July 28, 2012
KARACHI: In 2010 no fewer than 11 journalists were killed in Pakistan in the line of duty, more than any other country. This year again, six Pakistani journalists have already lost their lives, once more making it the most dangerous country for the print and electronic media in the world.
Enquiry commissions are frequently and routinely formed to look into the causes and circumstances leading to the death of our fellow journalists and colleagues who had families and dreams just like anybody else. Yet nothing ever seems to come of these commissions and their probes.
New events and developments overtake the loss of these brave journalists and soon they are forgotten and relegated to research references and vague online forums.
We do not even have any kind of memorial to honor their selfless commitment in laying down their lives in the line of duty; just words, when convenient.
So, just try to imagine my emotions and surprise when I happened to visit the Newseum in Washington DC to discover it features an inspiring memorial that honors more than 2,150 reporters, photographers, editors, broadcasters and cameramen from all over the world who were killed while performing their duty.
But what really caught me by surprise was that the Newseum had a meticulously researched record of all Pakistani journalists to have lost their lives while at work. Along with a brief bio and photograph entries also detailed the circumstances of their deaths. http://www.youtube.com/watch?v=ldKHLBjEbO8
A wave of sadness swept over me as I surveyed the pictures and brief histories of Saleem Shahzad, Wali Khan Babar of Geo, Munir Sangi of KTN, Aijaz Raisani of Samaa TV, Ashiq Ali Mangi of Mehran TV and Ghulam Rasool Berhmani, a reporter of the Sindhi daily Sindho. There were other names too.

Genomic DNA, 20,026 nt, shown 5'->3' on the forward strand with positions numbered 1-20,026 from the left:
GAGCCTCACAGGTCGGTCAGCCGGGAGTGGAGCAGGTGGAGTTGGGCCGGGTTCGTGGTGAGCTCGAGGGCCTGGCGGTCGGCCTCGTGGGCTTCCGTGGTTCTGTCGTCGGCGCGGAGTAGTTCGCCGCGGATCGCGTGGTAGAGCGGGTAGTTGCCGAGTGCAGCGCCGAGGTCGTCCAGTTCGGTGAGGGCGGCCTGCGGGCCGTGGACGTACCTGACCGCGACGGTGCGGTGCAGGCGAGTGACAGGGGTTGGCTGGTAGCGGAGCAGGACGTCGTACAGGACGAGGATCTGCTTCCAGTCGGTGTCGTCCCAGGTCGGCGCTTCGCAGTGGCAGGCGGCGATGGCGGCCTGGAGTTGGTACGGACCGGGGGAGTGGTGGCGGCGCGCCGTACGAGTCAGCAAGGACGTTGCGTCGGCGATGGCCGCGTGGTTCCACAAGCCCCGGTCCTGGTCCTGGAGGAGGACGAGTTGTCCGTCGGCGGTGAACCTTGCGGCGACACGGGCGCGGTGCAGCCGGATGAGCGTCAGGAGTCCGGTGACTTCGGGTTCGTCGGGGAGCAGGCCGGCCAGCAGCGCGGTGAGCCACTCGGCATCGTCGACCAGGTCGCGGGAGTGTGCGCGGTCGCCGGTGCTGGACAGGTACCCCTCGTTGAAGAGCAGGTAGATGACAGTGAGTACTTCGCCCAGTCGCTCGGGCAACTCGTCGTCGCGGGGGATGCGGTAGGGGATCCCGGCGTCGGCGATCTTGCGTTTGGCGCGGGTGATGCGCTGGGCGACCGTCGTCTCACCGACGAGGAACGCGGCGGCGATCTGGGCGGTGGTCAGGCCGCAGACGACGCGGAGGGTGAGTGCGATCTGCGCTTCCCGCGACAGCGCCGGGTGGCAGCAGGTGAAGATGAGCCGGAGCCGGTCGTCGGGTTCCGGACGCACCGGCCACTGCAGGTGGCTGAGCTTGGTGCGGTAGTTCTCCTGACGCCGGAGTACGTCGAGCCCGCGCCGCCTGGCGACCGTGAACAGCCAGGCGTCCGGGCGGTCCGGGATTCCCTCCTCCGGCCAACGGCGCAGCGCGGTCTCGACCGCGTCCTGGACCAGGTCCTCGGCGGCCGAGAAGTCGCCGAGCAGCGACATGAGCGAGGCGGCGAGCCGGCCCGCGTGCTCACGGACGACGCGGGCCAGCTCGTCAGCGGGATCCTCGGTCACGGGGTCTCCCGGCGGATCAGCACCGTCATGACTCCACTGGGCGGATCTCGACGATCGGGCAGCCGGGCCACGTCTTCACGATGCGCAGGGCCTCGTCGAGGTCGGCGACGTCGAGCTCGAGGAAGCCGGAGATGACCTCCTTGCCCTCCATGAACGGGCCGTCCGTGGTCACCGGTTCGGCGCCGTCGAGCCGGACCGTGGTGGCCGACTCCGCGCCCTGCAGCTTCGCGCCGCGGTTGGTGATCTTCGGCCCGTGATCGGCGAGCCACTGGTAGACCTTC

I was touched to the core of my heart. I had not expected to find such reverence for my fallen colleagues here… at the Newseum in DC.
The Newseum is located near the Canadian Embassy on Pennsylvania Avenue. On the way up to the sixth floor in one of the glass express elevators, I could see Capitol Hill and beyond. It was a breathtaking view.
I quickly learned in an orientation briefing in the concourse that the Newseum preserves almost 500 years of global journalism and media history on each of its seven levels.
The memorial is on Level 3. It is an awe-inspiring two-story tall glass wall featuring photographs and brief details of fallen journalists. There is also a sobering reminder that journalists face danger in their line of work every day. Some are targeted deliberately, while others are simply in the wrong place at the wrong time. They often take calculated risks and sometimes pay for such actions with their lives.
Standing in front of this wall, I was totally mesmerized, transported to the events and places where these colleagues had laid down their lives. It was a humbling experience.
I salute all those journalists as it is because of their sacrifices that media continues its honorable path of truth. These were truth seekers. I appreciated the commitment of these journalists who were now part of history.
In some places photographs of journalists were missing but their names and history were available. I would think that journalists’ organizations in Pakistan should be obligated to provide photographs of journalists to the Newseum of all Pakistani journalists who have lost their lives in the line of duty.
In my opinion, the memorial is not only a wall but a mirror reflecting the great deeds of these men and women and also a point of contemplation for those that failed to provide proper protection and respect for the lives of journalists killed while performing their duties.
A slew of questions have haunted me since, foremost amongst them the torturous doubt about just how many killers of journalists have been arrested or convicted.
Food for thought.
(The writer is a journalist and electronic media trainer associated with Waqt TV)
The Nation, November 28, 2016
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